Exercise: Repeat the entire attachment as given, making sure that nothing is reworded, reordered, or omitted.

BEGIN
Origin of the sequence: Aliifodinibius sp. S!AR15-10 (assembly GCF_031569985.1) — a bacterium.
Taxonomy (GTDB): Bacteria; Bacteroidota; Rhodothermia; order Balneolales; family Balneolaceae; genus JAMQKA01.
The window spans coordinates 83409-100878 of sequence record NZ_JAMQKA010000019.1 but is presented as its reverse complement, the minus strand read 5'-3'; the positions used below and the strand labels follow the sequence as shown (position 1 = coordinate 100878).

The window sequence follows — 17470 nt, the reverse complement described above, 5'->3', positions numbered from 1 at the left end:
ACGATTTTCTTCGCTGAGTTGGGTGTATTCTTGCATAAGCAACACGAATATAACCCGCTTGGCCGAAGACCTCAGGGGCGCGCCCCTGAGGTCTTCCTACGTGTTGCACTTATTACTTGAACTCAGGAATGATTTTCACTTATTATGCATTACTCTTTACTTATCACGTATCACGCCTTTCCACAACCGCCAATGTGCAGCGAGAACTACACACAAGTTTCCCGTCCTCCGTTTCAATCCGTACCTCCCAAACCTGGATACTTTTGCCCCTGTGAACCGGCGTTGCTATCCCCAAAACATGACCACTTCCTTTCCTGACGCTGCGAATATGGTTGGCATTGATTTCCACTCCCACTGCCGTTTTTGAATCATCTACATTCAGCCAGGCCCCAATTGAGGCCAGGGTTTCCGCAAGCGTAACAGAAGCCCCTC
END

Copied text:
Origin of the sequence: Aliifodinibius sp. S!AR15-10 (assembly GCF_031569985.1) — a bacterium.
Taxonomy (GTDB): Bacteria; Bacteroidota; Rhodothermia; order Balneolales; family Balneolaceae; genus JAMQKA01.
The window spans coordinates 83409-100878 of sequence record NZ_JAMQKA010000019.1 but is presented as its reverse complement, the minus strand read 5'-3'; the positions used below and the strand labels follow the sequence as shown (position 1 = coordinate 100878).

The window sequence follows — 17470 nt, the reverse complement described above, 5'->3', positions numbered from 1 at the left end:
ACGATTTTCTTCGCTGAGTTGGGTGTATTCTTGCATAAGCAACACGAATATAACCCGCTTGGCCGAAGACCTCAGGGGCGCGCCCCTGAGGTCTTCCTACGTGTTGCACTTATTACTTGAACTCAGGAATGATTTTCACTTATTATGCATTACTCTTTACTTATCACGTATCACGCCTTTCCACAACCGCCAATGTGCAGCGAGAACTACACACAAGTTTCCCGTCCTCCGTTTCAATCCGTACCTCCCAAACCTGGATACTTTTGCCCCTGTGAACCGGCGTTGCTATCCCCAAAACATGACCACTTCCTTTCCTGACGCTGCGAATATGGTTGGCATTGATTTCCACTCCCACTGCCGTTTTTGAATCATCTACATTCAGCCAGGCCCCAATTGAGGCCAGGGTTTCCGCAAGCGTAACAGAAGCCCCTC